Tablets had been around for more than a decade, but hardly anyone outside of certain vertical industries (utilities, for example) had noticed them. When Apple released the iPad in April 2010, everything changed.
The iPad wasn’t destined for some niche market; it was an object of desire. Apple claimed that it sold 300,000 iPads on the first day that it was available. No other vendor had technology that could come close to competing with iOS on the iPad.
Many tried. There was the now largely forgotten Moblin operating system, RIM’s PlayBook OS, Intel and Nokia’s short-lived Meego, Chrome OS and, of course, Android, most promisingly realised in the Samsung Galaxy Tab 10.1. None of them was good enough to seriously compete with Apple, in either 2010 or 2011.
But now it’s 2012, and at long last, we have a contender: Google’s Nexus 7, running Android 4.1. Until now, the most successful Android tablets were actually e-readers, like Amazon’s Kindle Fire. The Nexus 7 is something much more.
While we don’t have hard numbers yet, the Nexus 7 has been selling at the kind of frantic rate not seen outside of Apple devices. Thanks to Android, the Nexus 7 has certain advantages in software selection, customisation possibilities and built-in apps. It also has a significant advantage in price: The Nexus 7 costs almost $200 less than the iPad 2.
Beyond the Nexus 7
If this were just a battle between the iPad and the Nexus 7, I wouldn’t be writing this column. I happen to like both devices, and I could argue in favour of either one. I prefer the Nexus 7′s smaller size, but I can certainly understand why someone else would want the larger iPad, especially with its Retina display (which, of course, makes the price difference even larger).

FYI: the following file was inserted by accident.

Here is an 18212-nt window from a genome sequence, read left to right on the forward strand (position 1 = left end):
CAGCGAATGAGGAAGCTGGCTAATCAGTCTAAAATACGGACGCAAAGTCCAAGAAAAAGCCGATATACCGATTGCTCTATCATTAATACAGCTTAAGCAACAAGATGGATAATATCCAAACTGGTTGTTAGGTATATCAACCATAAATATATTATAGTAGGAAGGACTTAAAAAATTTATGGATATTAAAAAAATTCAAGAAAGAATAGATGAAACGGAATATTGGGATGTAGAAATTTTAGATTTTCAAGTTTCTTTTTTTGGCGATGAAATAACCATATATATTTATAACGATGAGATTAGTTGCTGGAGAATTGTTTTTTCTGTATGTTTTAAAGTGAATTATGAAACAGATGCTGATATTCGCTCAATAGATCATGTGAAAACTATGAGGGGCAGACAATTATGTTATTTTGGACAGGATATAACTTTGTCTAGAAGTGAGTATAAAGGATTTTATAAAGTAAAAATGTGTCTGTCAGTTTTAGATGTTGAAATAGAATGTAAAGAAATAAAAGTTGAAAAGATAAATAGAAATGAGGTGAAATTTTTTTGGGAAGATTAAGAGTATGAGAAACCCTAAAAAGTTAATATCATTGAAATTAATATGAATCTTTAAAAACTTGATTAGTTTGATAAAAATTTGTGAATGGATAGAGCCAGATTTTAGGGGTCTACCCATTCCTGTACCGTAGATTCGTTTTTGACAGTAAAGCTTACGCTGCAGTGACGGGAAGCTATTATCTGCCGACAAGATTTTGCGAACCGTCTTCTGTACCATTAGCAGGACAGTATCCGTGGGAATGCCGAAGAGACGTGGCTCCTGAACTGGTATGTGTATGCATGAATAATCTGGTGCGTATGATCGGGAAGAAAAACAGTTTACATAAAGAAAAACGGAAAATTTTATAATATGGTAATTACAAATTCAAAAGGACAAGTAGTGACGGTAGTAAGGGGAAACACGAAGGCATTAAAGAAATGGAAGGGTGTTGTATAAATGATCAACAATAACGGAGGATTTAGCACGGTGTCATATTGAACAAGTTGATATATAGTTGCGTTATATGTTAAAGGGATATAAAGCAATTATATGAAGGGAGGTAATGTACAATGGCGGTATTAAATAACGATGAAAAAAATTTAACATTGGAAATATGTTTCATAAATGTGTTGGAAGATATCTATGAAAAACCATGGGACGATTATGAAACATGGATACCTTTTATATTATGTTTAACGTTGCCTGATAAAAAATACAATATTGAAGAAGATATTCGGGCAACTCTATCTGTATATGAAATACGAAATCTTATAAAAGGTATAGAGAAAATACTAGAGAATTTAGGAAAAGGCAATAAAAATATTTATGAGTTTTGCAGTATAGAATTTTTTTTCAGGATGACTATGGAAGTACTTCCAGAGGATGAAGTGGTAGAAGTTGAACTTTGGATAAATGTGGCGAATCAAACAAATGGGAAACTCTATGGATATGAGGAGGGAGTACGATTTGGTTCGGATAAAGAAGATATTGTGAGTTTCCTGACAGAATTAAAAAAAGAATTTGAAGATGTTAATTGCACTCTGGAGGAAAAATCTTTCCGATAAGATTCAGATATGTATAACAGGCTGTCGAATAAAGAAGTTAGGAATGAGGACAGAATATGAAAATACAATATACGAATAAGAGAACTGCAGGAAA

No, the real game-changer is Android 4.1, known as Jelly Bean, which will also power Amazon’s forthcoming Kindle Fire, which will be much more than a mere e-reader, with its quad-core processor, front-facing camera, micro USB port and bigger, better display. I expect to see many good Android tablets with 4.1 under the hood, in sizes ranging from the now popular 7 inches to an iPad-matching 10 inches. And good or bad, all of them will be priced below the top-of-the-line iPad.
As we head toward the 2012 holiday season, I expect iPad to finally have serious competition from Android tablets. I suppose it’s possible that Microsoft, with its Surface and Windows 8 tablets running on x86 processors and Windows RT tablets running on ARM processors, could be a contender as well, but I don’t foresee that. Android and its various hardware vendors have just spent the past two years showing how hard it is to compete with Apple in the tablet market; Windows is too late to the game to compete in this round. It might catch up later, but right now the story is Android.